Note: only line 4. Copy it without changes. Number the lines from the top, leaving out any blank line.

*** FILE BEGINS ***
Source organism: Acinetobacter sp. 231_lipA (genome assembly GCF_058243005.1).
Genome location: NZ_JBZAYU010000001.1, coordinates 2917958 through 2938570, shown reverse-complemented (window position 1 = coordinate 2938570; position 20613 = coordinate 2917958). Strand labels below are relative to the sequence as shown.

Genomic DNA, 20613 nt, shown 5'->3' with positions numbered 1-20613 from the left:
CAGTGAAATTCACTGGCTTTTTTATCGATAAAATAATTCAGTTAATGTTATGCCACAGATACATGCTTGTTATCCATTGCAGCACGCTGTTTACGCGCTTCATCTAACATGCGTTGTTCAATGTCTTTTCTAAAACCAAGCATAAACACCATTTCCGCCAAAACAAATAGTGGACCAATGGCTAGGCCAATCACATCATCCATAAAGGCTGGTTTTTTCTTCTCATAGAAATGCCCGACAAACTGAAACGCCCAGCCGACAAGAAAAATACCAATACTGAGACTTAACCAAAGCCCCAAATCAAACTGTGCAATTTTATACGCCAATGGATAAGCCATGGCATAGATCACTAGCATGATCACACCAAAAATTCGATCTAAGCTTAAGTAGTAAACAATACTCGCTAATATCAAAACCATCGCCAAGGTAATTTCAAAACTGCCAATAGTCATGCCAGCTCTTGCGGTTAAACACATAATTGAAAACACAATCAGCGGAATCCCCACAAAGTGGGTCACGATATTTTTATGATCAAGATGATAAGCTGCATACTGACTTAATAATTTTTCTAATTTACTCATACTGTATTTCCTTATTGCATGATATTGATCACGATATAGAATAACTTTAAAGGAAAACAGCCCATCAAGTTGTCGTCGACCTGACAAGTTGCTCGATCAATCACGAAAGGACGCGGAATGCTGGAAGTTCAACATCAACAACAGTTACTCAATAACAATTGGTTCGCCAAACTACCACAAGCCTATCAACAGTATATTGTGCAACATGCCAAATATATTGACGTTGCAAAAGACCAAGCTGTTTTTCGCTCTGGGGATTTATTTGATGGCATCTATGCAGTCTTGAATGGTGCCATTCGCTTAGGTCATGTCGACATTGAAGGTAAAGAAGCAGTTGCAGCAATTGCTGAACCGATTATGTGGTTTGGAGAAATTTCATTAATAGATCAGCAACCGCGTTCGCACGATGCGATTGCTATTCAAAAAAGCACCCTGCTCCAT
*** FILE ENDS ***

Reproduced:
CAGTGAAATTCACTGGCTTTTTTATCGATAAAATAATTCAGTTAATGTTATGCCACAGATACATGCTTGTTATCCATTGCAGCACGCTGTTTACGCGCTTCATCTAACATGCGTTGTTCAATGTCTTTTCTAAAACCAAGCATAAACACCATTTCCGCCAAAACAAATAGTGGACCAATGGCTAGGCCAATCACATCATCCATAAAGGCTGGTTTTTTCTTCTCATAGAAATGCCCGACAAACTGAAACGCCCAGCCGACAAGAAAAATACCAATACTGAGACTTAACCAAAGCCCCAAATCAAACTGTGCAATTTTATACGCCAATGGATAAGCCATGGCATAGATCACTAGCATGATCACACCAAAAATTCGATCTAAGCTTAAGTAGTAAACAATACTCGCTAATATCAAAACCATCGCCAAGGTAATTTCAAAACTGCCAATAGTCATGCCAGCTCTTGCGGTTAAACACATAATTGAAAACACAATCAGCGGAATCCCCACAAAGTGGGTCACGATATTTTTATGATCAAGATGATAAGCTGCATACTGACTTAATAATTTTTCTAATTTACTCATACTGTATTTCCTTATTGCATGATATTGATCACGATATAGAATAACTTTAAAGGAAAACAGCCCATCAAGTTGTCGTCGACCTGACAAGTTGCTCGATCAATCACGAAAGGACGCGGAATGCTGGAAGTTCAACATCAACAACAGTTACTCAATAACAATTGGTTCGCCAAACTACCACAAGCCTATCAACAGTATATTGTGCAACATGCCAAATATATTGACGTTGCAAAAGACCAAGCTGTTTTTCGCTCTGGGGATTTATTTGATGGCATCTATGCAGTCTTGAATGGTGCCATTCGCTTAGGTCATGTCGACATTGAAGGTAAAGAAGCAGTTGCAGCAATTGCTGAACCGATTATGTGGTTTGGAGAAATTTCATTAATAGATCAGCAACCGCGTTCGCACGATGCGATTGCTATTCAAAAAAGCACCCTGCTCCAT